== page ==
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      The cock, the Academy, and the best scientific journal in the world

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          ABSTRACT

          The reader is invited to travel to Ancient Greece, contemporary Brazil, and other places in a fantasy search for the best scientific journal. This whimsical search does not rely on the impact factor, the most popular tool used in real life for finding good journals. Instead, it takes advantage of the so-called authority factor, a recently proposed alternative to the impact factor. The authority factor of a particular journal is the mean h-index (Hirsch's index) of the most suitable group of this journal's editors. Having no connection to any major function of scientific journals, and also being arbitrary (which group of editors to select?), this factor is poorly suited for any technical analysis, but it seems to work well for “small-talk” editorials and self-promotion by complacent editors. Interestingly, the highest authority factor we could find belongs to the journal Temperature. This claim, however, should not be taken too seriously.

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          Most cited references 26

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          An index to quantify an individual's scientific research output.

           J. E. Hirsch (2005)
          I propose the index h, defined as the number of papers with citation number > or =h, as a useful index to characterize the scientific output of a researcher.
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            The history and meaning of the journal impact factor.

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              Homo naledi, a new species of the genus Homo from the Dinaledi Chamber, South Africa

              Homo naledi is a previously-unknown species of extinct hominin discovered within the Dinaledi Chamber of the Rising Star cave system, Cradle of Humankind, South Africa. This species is characterized by body mass and stature similar to small-bodied human populations but a small endocranial volume similar to australopiths. Cranial morphology of H. naledi is unique, but most similar to early Homo species including Homo erectus, Homo habilis or Homo rudolfensis. While primitive, the dentition is generally small and simple in occlusal morphology. H. naledi has humanlike manipulatory adaptations of the hand and wrist. It also exhibits a humanlike foot and lower limb. These humanlike aspects are contrasted in the postcrania with a more primitive or australopith-like trunk, shoulder, pelvis and proximal femur. Representing at least 15 individuals with most skeletal elements repeated multiple times, this is the largest assemblage of a single species of hominins yet discovered in Africa. DOI: http://dx.doi.org/10.7554/eLife.09560.001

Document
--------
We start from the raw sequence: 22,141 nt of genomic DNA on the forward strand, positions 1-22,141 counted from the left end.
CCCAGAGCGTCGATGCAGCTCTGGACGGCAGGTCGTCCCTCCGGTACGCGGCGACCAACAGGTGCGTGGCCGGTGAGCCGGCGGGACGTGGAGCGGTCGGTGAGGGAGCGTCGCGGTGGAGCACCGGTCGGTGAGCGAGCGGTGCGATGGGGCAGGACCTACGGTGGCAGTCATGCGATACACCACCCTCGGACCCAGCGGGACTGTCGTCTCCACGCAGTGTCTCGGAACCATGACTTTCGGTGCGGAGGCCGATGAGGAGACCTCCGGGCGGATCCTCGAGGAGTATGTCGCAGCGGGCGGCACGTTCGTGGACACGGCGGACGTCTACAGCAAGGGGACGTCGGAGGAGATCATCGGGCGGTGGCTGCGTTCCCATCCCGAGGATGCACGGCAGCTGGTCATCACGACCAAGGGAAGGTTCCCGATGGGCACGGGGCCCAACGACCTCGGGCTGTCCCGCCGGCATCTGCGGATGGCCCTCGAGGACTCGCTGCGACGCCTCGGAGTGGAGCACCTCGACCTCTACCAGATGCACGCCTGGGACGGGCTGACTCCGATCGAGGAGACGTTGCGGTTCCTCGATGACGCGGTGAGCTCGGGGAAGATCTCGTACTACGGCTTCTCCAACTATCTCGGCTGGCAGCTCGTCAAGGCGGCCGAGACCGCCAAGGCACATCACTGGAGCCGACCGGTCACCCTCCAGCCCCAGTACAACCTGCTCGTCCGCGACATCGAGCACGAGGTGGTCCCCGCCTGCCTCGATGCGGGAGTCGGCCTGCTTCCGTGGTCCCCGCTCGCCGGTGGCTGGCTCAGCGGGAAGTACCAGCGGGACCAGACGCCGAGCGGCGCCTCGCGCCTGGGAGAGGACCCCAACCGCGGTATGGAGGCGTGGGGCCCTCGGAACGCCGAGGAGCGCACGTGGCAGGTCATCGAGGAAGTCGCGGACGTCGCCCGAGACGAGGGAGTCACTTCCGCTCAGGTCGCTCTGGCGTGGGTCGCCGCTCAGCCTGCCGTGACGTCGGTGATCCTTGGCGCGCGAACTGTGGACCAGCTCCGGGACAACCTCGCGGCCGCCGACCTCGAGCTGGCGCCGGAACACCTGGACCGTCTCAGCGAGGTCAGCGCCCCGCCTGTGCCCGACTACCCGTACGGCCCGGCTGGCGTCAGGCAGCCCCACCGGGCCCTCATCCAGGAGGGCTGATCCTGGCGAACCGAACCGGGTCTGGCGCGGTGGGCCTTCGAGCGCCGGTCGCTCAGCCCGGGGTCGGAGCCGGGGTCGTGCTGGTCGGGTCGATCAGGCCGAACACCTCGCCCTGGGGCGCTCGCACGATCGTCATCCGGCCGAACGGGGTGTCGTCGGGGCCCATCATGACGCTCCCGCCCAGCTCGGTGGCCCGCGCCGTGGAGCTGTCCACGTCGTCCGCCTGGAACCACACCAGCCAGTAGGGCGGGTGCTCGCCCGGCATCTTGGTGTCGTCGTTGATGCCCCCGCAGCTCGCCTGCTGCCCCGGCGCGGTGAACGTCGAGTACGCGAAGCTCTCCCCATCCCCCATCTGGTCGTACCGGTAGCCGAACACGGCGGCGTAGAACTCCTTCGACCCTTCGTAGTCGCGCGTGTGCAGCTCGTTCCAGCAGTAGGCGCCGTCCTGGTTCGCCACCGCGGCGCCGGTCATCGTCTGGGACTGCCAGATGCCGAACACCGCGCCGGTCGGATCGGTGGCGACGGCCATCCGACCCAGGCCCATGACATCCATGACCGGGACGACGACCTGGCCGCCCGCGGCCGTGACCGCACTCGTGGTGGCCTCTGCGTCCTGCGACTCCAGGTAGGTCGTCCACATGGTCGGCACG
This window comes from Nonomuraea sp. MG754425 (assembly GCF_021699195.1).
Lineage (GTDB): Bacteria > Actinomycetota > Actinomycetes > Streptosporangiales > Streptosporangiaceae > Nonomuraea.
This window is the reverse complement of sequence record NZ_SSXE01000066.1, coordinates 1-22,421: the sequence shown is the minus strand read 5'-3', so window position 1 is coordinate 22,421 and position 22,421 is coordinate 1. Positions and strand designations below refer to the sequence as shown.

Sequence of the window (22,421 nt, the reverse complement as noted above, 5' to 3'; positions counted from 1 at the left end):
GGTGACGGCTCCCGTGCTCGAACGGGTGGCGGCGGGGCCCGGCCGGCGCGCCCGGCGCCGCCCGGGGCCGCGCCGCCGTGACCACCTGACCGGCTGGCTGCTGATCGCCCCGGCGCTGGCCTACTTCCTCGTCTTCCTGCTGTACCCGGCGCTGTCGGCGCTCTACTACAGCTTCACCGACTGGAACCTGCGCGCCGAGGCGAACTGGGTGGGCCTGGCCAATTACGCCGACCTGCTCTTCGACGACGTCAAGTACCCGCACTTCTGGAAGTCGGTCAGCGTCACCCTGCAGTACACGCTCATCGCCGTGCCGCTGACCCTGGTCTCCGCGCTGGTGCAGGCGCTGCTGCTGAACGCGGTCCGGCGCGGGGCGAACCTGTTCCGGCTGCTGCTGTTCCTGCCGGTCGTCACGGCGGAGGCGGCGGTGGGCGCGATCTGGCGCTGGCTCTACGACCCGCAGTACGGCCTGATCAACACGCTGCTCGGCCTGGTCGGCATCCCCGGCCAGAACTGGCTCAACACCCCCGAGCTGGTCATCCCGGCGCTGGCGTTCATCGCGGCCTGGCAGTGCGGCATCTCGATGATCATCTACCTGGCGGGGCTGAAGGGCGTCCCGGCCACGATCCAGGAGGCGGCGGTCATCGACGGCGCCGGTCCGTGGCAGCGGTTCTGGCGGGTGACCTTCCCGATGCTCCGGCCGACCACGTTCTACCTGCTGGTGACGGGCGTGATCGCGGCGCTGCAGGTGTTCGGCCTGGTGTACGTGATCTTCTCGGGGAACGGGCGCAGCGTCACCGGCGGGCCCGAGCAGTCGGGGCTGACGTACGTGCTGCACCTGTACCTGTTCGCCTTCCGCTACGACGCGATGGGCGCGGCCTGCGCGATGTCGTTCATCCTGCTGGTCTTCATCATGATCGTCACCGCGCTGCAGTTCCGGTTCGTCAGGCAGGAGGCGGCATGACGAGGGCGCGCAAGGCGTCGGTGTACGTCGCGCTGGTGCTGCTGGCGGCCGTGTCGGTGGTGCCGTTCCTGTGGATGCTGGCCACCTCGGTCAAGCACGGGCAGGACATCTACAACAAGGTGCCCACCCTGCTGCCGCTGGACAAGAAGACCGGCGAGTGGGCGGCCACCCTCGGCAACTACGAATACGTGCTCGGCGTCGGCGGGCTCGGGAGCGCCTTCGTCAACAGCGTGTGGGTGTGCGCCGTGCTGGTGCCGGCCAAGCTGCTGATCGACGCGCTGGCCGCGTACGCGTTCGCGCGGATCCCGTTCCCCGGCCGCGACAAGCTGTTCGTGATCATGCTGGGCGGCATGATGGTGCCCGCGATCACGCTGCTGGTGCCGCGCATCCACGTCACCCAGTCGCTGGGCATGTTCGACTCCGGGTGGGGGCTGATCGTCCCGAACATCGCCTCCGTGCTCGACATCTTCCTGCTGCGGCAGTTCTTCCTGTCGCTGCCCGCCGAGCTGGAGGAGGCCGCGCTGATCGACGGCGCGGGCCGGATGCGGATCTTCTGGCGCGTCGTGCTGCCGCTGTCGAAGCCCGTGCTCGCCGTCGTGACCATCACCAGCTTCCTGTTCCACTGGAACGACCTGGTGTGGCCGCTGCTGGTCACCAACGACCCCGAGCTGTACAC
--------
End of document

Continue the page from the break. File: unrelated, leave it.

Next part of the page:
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                Author and article information

                Journal
                Temperature (Austin)
                Temperature (Austin)
                KTMP
                Temperature: Multidisciplinary Biomedical Journal
                Taylor & Francis
                2332-8940
                2332-8959
                Oct-Dec 2015
                29 October 2015
                29 October 2015
                : 2
                : 4 , Temperature Sciences in Brazil. Guest Editor: Cândido Celso Coimbra, PhD. Guest Associate Editors: Christiano A. Machado-Moreira, PhD, and Samuel Penna Wanner, PhD
                : 435-438
                Affiliations
                Systemic Inflammation Laboratory (FeverLab); Trauma Research; St. Joseph's Hospital and Medical Center ; Phoenix, AZ USA
                Author notes
                1113097
                10.1080/23328940.2015.1113097
                4843937
                27227057
                © 2015 The Author(s). Published with license by Taylor & Francis

                This is an Open Access article distributed under the terms of the Creative Commons Attribution-Non-Commercial License ( http://creativecommons.org/licenses/by-nc/3.0/), which permits unrestricted non-commercial use, distribution, and reproduction in any medium, provided the original work is properly cited. The moral rights of the named author(s) have been asserted.

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                Figures: 0, Tables: 1, References: 27, Pages: 4
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